Where are you Traveling?

You plan on traveling to a place where malaria is endemic, but that doesn’t necessarily mean you need to be taking prophylactics. For example, if you are traveling to sub-Saharan Africa, the case for taking prophylactics is strong. Plasmodium falciparum, the strain of malaria responsible for nearly all of the severe and fatal cases worldwide, is the most common strain in Sub-Saharan Africa (just check out this map).

However, if you are traveling to parts of SE Asia, malaria may be endemic, but not widespread.

Consult this table from the CDC to see if malaria is endemic where you are traveling. The table will also make recommendations for prophylaxis.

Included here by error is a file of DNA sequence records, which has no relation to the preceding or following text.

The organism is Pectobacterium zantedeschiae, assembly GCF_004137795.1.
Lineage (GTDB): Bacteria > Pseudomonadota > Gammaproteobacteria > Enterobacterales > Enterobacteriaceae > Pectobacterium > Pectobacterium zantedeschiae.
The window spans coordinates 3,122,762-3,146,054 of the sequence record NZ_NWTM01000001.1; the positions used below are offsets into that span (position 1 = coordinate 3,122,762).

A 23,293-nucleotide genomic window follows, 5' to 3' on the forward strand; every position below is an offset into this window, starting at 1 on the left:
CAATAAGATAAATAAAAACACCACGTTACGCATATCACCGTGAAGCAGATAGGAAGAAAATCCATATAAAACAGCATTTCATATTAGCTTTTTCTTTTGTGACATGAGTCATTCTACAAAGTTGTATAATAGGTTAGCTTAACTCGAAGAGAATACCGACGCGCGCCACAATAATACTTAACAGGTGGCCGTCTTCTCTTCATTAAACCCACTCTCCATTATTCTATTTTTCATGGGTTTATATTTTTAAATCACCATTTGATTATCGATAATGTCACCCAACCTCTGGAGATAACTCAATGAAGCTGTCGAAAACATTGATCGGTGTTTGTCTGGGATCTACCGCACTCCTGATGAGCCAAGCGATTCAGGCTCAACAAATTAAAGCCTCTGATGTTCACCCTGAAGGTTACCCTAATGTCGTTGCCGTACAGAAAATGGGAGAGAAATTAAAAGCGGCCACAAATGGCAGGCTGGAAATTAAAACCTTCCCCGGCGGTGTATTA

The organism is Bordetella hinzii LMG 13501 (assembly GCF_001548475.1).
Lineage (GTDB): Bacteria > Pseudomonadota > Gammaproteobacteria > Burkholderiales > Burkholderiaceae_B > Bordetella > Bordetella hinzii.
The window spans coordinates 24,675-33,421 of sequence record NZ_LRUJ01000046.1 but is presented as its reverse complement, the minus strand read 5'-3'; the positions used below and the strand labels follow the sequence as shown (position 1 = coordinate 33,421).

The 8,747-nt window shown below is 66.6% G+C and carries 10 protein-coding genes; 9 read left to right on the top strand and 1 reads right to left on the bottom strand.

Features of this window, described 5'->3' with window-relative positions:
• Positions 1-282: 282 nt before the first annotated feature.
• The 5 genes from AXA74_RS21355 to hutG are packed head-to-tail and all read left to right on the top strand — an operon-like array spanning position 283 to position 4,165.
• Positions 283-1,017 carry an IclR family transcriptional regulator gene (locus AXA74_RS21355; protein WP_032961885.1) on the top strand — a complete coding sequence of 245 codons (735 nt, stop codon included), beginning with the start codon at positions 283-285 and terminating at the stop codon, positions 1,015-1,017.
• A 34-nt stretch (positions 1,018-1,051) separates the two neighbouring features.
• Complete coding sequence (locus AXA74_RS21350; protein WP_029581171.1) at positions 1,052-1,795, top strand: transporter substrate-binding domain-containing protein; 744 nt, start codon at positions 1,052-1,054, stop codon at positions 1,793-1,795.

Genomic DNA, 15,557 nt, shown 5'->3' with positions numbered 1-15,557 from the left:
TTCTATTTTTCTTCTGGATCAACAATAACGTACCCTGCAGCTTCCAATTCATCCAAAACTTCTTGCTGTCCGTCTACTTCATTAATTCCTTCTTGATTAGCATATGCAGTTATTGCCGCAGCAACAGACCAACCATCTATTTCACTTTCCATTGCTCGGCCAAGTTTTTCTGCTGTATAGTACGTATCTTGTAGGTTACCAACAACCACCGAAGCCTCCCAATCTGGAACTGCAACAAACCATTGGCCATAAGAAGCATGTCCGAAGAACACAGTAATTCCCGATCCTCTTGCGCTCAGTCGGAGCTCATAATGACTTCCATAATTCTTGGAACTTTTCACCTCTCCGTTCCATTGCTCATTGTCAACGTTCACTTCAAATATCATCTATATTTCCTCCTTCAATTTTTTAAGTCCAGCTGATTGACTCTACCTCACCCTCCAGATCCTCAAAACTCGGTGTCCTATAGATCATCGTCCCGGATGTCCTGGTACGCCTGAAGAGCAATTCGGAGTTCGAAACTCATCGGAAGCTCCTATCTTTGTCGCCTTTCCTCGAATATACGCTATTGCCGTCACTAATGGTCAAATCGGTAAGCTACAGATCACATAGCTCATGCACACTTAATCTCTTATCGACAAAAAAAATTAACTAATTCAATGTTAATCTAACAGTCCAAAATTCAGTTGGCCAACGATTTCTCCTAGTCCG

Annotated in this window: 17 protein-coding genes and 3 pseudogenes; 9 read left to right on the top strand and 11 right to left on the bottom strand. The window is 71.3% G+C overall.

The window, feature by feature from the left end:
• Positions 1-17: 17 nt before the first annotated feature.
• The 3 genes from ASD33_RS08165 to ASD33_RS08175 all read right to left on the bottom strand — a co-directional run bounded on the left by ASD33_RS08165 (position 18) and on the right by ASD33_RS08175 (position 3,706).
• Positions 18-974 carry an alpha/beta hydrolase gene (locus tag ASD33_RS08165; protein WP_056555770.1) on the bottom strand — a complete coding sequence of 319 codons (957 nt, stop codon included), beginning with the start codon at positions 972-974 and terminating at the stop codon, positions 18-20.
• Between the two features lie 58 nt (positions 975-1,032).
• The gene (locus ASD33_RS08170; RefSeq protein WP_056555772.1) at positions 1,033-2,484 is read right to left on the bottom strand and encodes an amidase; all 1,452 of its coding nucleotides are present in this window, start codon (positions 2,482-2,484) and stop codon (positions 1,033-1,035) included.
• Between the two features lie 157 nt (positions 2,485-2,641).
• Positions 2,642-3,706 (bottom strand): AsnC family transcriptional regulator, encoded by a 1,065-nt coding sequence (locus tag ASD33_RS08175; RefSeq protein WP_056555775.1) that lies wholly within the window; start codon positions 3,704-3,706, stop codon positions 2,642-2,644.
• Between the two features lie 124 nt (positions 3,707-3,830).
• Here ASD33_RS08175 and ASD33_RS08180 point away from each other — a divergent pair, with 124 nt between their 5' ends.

How Long are you Traveling for?

If you are traveling for a short time, it would be silly not to take a prophylactic if you are traveling in an area where malaria is endemic. The cost will not be too prohibitive, even if you are taking malarone, the costliest of the prophylactics, and you will likely be able to manage the side effects (if you experience any) in this short period of time (unless they are severe, in which case you should of course stop taking that prophylactic and consult a doctor for a better option). If you are traveling for significantly longer time periods (several years, for example), then the prophylactic question becomes trickier and it really depends on your location. Regardless of whether you are experiencing strong side effects, malaria prophylactics are taxing on your liver and in the case of doxycycline, you are actually taking an antibiotic every day.